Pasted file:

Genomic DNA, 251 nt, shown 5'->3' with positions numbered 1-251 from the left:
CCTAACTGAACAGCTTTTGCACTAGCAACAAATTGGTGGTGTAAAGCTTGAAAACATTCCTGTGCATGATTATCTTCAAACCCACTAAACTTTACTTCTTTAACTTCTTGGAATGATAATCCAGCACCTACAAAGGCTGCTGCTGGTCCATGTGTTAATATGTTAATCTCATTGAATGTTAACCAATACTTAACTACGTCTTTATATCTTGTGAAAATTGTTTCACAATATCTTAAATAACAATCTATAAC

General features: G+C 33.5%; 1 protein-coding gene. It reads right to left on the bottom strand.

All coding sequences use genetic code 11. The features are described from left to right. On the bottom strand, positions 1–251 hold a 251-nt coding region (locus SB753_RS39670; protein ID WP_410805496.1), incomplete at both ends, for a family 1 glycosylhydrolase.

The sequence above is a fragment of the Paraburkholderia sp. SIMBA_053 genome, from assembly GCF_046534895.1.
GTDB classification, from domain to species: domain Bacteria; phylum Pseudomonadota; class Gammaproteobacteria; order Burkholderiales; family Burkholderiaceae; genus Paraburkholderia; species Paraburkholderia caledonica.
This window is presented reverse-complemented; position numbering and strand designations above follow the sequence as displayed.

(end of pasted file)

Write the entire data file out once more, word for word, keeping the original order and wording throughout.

Genomic DNA, 251 nt, shown 5'->3' with positions numbered 1-251 from the left:
CCTAACTGAACAGCTTTTGCACTAGCAACAAATTGGTGGTGTAAAGCTTGAAAACATTCCTGTGCATGATTATCTTCAAACCCACTAAACTTTACTTCTTTAACTTCTTGGAATGATAATCCAGCACCTACAAAGGCTGCTGCTGGTCCATGTGTTAATATGTTAATCTCATTGAATGTTAACCAATACTTAACTACGTCTTTATATCTTGTGAAAATTGTTTCACAATATCTTAAATAACAATCTATAAC

General features: G+C 33.5%; 1 protein-coding gene. It reads right to left on the bottom strand.

All coding sequences use genetic code 11. The features are described from left to right. On the bottom strand, positions 1–251 hold a 251-nt coding region (locus SB753_RS39670; protein ID WP_410805496.1), incomplete at both ends, for a family 1 glycosylhydrolase.

The sequence above is a fragment of the Paraburkholderia sp. SIMBA_053 genome, from assembly GCF_046534895.1.
GTDB classification, from domain to species: domain Bacteria; phylum Pseudomonadota; class Gammaproteobacteria; order Burkholderiales; family Burkholderiaceae; genus Paraburkholderia; species Paraburkholderia caledonica.
This window is presented reverse-complemented; position numbering and strand designations above follow the sequence as displayed.